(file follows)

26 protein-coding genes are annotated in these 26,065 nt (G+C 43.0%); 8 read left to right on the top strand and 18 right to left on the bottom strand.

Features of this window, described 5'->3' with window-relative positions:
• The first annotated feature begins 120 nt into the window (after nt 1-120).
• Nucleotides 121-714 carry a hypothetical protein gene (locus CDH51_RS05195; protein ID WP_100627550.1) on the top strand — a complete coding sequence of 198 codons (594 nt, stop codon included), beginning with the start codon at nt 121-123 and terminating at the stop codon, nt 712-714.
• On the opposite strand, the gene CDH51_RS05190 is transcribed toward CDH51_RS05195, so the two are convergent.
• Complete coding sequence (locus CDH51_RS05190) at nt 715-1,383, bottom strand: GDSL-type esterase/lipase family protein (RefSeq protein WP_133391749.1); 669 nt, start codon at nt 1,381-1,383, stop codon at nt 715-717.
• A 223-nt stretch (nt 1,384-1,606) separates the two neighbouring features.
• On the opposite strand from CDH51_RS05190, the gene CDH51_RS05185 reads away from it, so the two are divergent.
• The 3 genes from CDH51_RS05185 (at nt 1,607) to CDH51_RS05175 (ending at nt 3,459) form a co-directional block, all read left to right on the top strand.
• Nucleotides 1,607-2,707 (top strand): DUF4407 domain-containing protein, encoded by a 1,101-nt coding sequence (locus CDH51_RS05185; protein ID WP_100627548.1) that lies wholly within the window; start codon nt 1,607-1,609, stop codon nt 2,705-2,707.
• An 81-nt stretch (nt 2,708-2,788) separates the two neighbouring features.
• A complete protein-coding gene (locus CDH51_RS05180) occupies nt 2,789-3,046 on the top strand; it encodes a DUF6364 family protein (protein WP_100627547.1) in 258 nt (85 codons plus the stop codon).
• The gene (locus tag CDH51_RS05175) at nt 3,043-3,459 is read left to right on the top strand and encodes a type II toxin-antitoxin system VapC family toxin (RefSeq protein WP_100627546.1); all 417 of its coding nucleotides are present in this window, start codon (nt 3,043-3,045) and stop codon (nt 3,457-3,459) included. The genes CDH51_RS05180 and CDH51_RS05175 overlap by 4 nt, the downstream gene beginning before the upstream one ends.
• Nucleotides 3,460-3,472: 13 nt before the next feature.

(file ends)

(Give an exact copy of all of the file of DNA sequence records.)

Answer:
26 protein-coding genes are annotated in these 26,065 nt (G+C 43.0%); 8 read left to right on the top strand and 18 right to left on the bottom strand.

Features of this window, described 5'->3' with window-relative positions:
• The first annotated feature begins 120 nt into the window (after nt 1-120).
• Nucleotides 121-714 carry a hypothetical protein gene (locus CDH51_RS05195; protein ID WP_100627550.1) on the top strand — a complete coding sequence of 198 codons (594 nt, stop codon included), beginning with the start codon at nt 121-123 and terminating at the stop codon, nt 712-714.
• On the opposite strand, the gene CDH51_RS05190 is transcribed toward CDH51_RS05195, so the two are convergent.
• Complete coding sequence (locus CDH51_RS05190) at nt 715-1,383, bottom strand: GDSL-type esterase/lipase family protein (RefSeq protein WP_133391749.1); 669 nt, start codon at nt 1,381-1,383, stop codon at nt 715-717.
• A 223-nt stretch (nt 1,384-1,606) separates the two neighbouring features.
• On the opposite strand from CDH51_RS05190, the gene CDH51_RS05185 reads away from it, so the two are divergent.
• The 3 genes from CDH51_RS05185 (at nt 1,607) to CDH51_RS05175 (ending at nt 3,459) form a co-directional block, all read left to right on the top strand.
• Nucleotides 1,607-2,707 (top strand): DUF4407 domain-containing protein, encoded by a 1,101-nt coding sequence (locus CDH51_RS05185; protein ID WP_100627548.1) that lies wholly within the window; start codon nt 1,607-1,609, stop codon nt 2,705-2,707.
• An 81-nt stretch (nt 2,708-2,788) separates the two neighbouring features.
• A complete protein-coding gene (locus CDH51_RS05180) occupies nt 2,789-3,046 on the top strand; it encodes a DUF6364 family protein (protein WP_100627547.1) in 258 nt (85 codons plus the stop codon).
• The gene (locus tag CDH51_RS05175) at nt 3,043-3,459 is read left to right on the top strand and encodes a type II toxin-antitoxin system VapC family toxin (RefSeq protein WP_100627546.1); all 417 of its coding nucleotides are present in this window, start codon (nt 3,043-3,045) and stop codon (nt 3,457-3,459) included. The genes CDH51_RS05180 and CDH51_RS05175 overlap by 4 nt, the downstream gene beginning before the upstream one ends.
• Nucleotides 3,460-3,472: 13 nt before the next feature.